It was a challenge to decide how to take the photos, and then which ones to choose!
Rock holes!
Our first lunch stop at about 5 miles.
Those walls go up a long way! Samuel for scale…
A small bit of sunlight penetrates the canyon.
Great for selfies!
The most difficult climb on the trip. There was an alternative route requiring one to squeeze through a gap in the rocks.
The next lunch stop at about 10 miles.
I don’t think I’d be able to climb out!

About a mile before the confluence, the canyon floor became damp, and turned into clear running water. We saw a lizard and baby tadpoles which suggested the viability of such water for filtering. Someone had mentioned a seepage around here, but I am not sure if it is dependable year-round. There were also several collections of “fallen” tumbleweeds, that had fallen into the canyon!

A bit of water!
We were always able to avoid wading, or even getting our shoes wet.
Tumbleweed that had tumbled too far!
We made a friend.
He can’t scale the walls either. I wonder where he goes during flash floods!

After about 12.5 miles, we reached the confluence with Paria, which happens to be on the Utah/Arizona border. There was a bit of water in Paria, but we had been warned against filtering as it was agricultural run-off. While its green tint was a bit unpleasant, the lack of any life in the water was telling. Unfortunately, this was the end of the slot canyon for us. There was a cool arch on the hike out along Paria, but most of it was a hard slog through mostly-soft sand, racing between shade where possible. We met our only other hikers on this section, a couple with a dog resting in the shade, which might have been for the dog’s paws benefit. As we had previously scoped out the end, we could recognize where we had to leave the canyon to get back to the car (it is not that obvious). We had done it!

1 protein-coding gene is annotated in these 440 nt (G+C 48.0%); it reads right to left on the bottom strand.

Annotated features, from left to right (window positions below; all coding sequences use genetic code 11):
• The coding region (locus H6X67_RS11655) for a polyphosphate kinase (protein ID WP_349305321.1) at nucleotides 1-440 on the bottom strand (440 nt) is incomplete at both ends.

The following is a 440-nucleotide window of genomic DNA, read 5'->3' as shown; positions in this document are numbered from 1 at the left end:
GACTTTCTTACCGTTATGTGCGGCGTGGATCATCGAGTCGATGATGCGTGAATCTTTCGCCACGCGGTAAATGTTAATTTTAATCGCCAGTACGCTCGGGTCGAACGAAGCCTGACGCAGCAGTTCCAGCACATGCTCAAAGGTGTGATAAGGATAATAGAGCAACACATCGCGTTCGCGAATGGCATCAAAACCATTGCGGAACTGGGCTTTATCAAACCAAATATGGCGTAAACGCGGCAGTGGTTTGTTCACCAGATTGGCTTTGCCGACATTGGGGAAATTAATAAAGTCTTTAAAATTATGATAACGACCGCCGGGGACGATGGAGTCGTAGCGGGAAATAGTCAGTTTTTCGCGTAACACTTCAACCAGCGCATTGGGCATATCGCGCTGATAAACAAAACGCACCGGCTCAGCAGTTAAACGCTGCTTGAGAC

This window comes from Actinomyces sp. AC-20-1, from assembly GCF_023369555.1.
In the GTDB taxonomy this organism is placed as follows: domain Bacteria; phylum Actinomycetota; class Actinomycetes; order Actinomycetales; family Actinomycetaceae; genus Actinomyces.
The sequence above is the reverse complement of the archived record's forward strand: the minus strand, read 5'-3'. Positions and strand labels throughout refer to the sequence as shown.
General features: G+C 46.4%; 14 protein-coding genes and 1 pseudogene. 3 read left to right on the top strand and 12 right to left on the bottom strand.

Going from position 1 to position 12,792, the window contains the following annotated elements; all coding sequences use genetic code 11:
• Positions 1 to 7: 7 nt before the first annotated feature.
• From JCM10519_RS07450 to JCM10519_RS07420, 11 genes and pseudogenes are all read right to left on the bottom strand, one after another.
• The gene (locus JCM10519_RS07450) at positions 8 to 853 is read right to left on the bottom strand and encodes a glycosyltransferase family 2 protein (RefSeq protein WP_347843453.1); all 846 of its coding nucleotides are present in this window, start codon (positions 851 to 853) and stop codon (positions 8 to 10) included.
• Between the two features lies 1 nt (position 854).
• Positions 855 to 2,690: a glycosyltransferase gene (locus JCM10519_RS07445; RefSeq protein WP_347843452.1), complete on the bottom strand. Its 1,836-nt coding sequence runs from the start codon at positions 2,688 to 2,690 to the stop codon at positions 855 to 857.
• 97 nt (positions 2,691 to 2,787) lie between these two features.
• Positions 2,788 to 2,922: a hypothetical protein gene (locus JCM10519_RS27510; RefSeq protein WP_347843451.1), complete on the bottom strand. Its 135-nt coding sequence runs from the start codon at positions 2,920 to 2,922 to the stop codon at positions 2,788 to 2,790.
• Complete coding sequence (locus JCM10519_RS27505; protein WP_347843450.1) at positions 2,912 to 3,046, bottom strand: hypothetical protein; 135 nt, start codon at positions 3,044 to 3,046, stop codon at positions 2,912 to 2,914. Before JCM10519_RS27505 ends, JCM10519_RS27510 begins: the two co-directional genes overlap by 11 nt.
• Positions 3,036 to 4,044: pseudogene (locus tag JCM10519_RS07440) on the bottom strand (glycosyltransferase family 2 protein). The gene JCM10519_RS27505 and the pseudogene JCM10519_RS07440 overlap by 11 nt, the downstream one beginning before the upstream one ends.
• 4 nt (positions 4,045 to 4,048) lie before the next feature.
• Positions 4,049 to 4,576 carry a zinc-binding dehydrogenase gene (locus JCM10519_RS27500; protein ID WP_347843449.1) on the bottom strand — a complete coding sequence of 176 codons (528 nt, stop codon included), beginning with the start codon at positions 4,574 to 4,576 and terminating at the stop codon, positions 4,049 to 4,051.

The confluence of Buckskin Gulch and Paria Canyon
Looking up Paria Canyon, the water has a suspicious green tint.
A cool arch as the canyon opens up.
Rather than putting on a hat, Samuel ran from shade to shade.
The holes in the cliff reminded Samuel of Star Wars’s Attack of the Clones.
The further the went up Paria, the more it opened up, with less shade and softer sand.
Our car was a welcome site.
There is a nice campground at White House
The sole camper at White House
Amazingly, black cows roam this land. While they are able to find shade, I’d think they’d be roast beef while still alive in this heat!

This was the final trekking adventure of our Grand Canyon / Buckskin Gulch trip, but there was one more cool experience on the way back to the airport.

This page is linked to from my Grand Canyon Buckskin Gulch home page.

Published by Peter Ireland

I am originally from England, and my wife Janet is from Louisiana. When we started Geocaching in 2002, we needed a name, and the Cajunlimeys were created, and that is the name I use for my blog. Even though Janet has no Cajun blood, her cooking is excellent! “Limeys” comes from the nickname for English sailors, who ate limes to prevent scurvy. We live in Houston, Texas, with Bailey and Samuel. We love adventures and want to share the experiences with others. When planning trips, I have found other people’s sites very useful, so I want to give back and add a different perspective.